Writing the words “Yes, I’m being deliberately disdainful” should have been a red flag to ask myself, “So why do it?”. My intention, when writing this week on Micronesian leaders threatening to walk away from the Pacific Islands Forum, has been swamped by the language I chose to use. That choice of language was a mistake. It was ill-considered. It caused offence, and I am sorry.
This is not a “sorry if you were offended” type of sorry. This was a mistake on my part, mine alone.
“There is no Lowy Institute view of the world” is a phrase used here. And it’s true. Our researchers often disagree with each other, in the faith that debate is the best way to advance solutions to difficult policy problems. To achieve this aim, debates can be heated but must remain respectful and constructive.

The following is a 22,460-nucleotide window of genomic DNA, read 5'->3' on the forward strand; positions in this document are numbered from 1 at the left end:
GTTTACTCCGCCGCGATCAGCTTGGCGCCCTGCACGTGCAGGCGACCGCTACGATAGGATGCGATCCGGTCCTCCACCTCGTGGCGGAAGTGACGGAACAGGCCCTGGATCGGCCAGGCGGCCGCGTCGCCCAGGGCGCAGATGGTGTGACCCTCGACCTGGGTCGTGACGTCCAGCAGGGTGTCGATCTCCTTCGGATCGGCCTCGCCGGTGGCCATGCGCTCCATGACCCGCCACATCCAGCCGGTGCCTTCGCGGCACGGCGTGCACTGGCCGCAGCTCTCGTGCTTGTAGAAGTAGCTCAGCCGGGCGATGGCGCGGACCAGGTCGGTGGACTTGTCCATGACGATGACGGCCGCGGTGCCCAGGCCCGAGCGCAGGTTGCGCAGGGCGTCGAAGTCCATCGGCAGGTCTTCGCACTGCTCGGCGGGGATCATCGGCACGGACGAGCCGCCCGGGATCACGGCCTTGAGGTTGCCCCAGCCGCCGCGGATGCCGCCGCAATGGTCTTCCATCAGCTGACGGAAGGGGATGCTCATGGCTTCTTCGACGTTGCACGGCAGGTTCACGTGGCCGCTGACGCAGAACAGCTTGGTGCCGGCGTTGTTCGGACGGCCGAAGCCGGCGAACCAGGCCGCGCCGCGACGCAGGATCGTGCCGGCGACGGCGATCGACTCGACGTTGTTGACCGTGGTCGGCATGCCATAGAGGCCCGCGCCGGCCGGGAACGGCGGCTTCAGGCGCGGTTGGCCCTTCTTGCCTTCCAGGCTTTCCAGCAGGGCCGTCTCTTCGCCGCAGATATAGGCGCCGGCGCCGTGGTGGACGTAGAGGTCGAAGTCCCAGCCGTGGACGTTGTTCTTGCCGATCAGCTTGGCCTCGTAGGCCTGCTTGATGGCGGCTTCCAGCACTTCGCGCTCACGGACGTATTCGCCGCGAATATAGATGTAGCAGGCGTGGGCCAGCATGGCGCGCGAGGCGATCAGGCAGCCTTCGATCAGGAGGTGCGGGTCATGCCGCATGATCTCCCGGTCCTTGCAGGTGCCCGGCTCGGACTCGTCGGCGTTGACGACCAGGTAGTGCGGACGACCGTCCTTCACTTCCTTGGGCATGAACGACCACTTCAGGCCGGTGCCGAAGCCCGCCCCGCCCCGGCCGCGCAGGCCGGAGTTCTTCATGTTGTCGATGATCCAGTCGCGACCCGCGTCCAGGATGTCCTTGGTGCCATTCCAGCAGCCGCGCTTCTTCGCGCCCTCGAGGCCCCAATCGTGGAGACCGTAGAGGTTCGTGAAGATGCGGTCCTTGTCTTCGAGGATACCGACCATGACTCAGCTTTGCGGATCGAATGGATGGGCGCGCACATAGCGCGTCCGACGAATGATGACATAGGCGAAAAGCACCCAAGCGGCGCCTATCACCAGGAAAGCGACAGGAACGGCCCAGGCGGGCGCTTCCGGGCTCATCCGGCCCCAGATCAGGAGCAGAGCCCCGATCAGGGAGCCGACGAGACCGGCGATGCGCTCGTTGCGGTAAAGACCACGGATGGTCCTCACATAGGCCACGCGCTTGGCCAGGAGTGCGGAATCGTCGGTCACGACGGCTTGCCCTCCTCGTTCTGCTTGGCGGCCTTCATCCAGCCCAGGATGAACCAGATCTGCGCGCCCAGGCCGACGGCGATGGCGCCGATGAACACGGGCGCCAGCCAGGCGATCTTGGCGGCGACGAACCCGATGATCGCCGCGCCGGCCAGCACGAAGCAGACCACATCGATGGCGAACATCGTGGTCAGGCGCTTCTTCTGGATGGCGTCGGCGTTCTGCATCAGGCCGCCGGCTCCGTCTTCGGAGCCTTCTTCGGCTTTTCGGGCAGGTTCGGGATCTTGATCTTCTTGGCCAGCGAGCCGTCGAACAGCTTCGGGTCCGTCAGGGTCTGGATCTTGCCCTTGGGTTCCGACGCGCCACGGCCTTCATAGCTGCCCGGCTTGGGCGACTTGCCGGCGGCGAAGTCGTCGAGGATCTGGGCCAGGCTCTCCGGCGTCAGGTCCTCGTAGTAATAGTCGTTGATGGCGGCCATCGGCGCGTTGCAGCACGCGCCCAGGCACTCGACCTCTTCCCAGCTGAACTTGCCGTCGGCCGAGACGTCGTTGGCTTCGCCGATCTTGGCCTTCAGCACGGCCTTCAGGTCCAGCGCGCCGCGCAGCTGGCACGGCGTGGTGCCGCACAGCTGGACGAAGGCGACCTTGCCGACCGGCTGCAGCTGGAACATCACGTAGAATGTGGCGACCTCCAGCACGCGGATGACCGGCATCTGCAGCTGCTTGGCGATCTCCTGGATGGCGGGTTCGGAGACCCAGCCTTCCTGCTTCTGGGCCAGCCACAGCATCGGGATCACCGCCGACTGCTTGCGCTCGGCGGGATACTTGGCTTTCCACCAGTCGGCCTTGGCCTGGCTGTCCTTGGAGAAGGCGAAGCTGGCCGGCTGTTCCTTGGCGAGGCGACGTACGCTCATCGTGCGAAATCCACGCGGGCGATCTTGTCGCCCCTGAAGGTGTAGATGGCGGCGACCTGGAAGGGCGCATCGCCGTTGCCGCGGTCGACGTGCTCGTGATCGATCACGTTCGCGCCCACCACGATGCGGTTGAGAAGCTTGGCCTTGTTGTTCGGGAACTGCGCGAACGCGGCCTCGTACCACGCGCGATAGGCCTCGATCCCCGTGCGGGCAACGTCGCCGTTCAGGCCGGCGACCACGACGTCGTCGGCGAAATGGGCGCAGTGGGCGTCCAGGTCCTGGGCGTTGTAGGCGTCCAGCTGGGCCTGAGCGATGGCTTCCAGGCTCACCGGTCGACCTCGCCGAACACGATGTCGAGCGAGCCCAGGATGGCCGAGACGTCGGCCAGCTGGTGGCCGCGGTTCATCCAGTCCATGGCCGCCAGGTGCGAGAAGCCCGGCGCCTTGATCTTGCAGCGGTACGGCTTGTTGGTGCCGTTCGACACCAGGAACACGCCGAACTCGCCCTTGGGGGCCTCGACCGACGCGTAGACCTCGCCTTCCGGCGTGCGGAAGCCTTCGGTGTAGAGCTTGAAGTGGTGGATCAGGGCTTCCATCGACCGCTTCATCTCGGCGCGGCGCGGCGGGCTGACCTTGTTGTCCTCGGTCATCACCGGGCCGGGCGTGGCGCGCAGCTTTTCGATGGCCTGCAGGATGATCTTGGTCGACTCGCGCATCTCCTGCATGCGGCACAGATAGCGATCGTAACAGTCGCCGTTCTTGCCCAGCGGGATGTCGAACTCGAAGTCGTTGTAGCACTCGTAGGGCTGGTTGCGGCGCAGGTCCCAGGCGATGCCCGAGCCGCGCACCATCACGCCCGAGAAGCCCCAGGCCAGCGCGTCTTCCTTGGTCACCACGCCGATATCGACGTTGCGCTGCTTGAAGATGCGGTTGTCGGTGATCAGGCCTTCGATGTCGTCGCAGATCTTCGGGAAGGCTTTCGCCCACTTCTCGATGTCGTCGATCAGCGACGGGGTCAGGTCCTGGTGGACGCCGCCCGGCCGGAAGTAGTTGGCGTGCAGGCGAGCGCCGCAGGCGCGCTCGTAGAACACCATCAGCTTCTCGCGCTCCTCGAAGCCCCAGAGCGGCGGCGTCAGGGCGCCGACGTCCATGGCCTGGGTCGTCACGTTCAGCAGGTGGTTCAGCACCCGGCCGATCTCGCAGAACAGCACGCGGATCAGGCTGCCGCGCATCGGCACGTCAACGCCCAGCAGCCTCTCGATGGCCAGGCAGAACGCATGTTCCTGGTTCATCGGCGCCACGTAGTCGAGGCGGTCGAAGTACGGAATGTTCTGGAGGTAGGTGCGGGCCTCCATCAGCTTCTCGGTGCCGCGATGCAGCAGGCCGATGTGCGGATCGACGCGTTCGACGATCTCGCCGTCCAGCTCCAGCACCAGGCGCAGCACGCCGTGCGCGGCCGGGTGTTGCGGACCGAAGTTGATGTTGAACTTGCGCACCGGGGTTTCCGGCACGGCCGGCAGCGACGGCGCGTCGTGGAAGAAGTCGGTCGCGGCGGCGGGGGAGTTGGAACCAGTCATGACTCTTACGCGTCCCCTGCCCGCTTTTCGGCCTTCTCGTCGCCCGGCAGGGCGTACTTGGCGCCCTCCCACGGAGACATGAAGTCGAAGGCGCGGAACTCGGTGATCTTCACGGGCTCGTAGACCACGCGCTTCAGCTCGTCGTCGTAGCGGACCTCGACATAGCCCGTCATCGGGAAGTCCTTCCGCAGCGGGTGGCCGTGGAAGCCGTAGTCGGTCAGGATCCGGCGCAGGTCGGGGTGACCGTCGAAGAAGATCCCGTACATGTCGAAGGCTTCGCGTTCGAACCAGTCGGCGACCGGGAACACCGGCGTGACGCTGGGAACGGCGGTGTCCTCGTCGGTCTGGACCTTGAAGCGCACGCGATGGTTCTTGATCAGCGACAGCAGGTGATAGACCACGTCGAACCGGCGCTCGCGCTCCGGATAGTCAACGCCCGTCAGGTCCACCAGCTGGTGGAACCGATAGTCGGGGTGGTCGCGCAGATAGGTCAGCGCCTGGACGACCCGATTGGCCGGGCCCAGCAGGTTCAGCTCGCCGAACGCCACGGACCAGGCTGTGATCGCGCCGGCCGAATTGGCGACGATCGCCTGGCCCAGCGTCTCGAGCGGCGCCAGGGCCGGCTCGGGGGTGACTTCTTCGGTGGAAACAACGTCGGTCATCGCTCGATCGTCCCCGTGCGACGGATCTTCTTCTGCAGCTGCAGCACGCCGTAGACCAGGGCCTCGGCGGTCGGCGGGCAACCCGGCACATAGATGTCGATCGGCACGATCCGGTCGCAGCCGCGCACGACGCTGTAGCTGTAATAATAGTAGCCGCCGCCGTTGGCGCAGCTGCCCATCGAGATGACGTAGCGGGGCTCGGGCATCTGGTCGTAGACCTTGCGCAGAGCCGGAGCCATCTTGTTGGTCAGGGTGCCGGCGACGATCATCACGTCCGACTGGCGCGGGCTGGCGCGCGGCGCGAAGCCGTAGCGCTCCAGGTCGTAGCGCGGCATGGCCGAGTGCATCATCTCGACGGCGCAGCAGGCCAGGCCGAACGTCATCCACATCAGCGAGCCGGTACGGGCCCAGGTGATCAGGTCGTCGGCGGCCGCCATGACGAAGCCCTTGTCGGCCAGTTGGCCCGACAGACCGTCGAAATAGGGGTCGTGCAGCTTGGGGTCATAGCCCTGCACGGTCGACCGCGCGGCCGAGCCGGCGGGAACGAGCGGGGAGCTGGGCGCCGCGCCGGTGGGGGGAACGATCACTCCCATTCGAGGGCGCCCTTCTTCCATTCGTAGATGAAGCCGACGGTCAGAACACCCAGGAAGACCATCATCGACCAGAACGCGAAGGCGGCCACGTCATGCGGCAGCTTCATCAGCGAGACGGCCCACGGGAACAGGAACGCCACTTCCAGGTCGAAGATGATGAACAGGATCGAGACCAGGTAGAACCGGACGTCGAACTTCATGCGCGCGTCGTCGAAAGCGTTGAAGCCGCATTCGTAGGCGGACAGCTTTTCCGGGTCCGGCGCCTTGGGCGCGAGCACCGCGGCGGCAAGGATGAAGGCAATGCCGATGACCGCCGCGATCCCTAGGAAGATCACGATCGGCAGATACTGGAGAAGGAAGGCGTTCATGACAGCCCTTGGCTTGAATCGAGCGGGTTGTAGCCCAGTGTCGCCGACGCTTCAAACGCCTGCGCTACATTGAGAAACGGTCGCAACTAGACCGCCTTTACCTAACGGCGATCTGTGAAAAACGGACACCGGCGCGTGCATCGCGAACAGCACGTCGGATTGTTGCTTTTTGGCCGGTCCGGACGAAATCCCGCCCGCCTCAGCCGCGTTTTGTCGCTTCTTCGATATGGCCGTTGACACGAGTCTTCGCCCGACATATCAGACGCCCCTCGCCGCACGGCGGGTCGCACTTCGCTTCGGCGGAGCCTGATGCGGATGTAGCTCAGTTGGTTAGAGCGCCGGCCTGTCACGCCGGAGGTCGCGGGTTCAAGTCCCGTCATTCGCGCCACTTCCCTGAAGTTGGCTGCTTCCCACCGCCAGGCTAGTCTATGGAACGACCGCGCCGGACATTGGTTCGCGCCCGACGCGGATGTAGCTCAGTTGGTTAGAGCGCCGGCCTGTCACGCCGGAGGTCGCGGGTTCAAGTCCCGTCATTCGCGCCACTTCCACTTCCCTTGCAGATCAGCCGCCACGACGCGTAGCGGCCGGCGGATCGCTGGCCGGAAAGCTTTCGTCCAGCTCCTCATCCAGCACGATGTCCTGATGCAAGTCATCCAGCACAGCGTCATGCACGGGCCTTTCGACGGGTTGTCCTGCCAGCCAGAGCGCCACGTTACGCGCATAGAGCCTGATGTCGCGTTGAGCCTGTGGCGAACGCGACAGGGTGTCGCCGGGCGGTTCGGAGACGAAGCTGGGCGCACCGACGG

My hope had been to emphasise that leadership battles at the Forum were a distraction, and to bring back to the fore the longstanding and serious challenges facing Pacific nations: climate change, governance and development, and participation of women in politics.
But when I rushed to publish, I stuffed up the delivery.
I wanted the article to be provocative – but since reading the responses and taking time to reflect on people’s lived experience in the Pacific, I now realise my language was disrespectful. My hope was to engage the reader with the substantive issues of importance in the Pacific, but because of my language, I achieved the opposite of my intent.
Words always matter. I should have remembered that. Next time I will.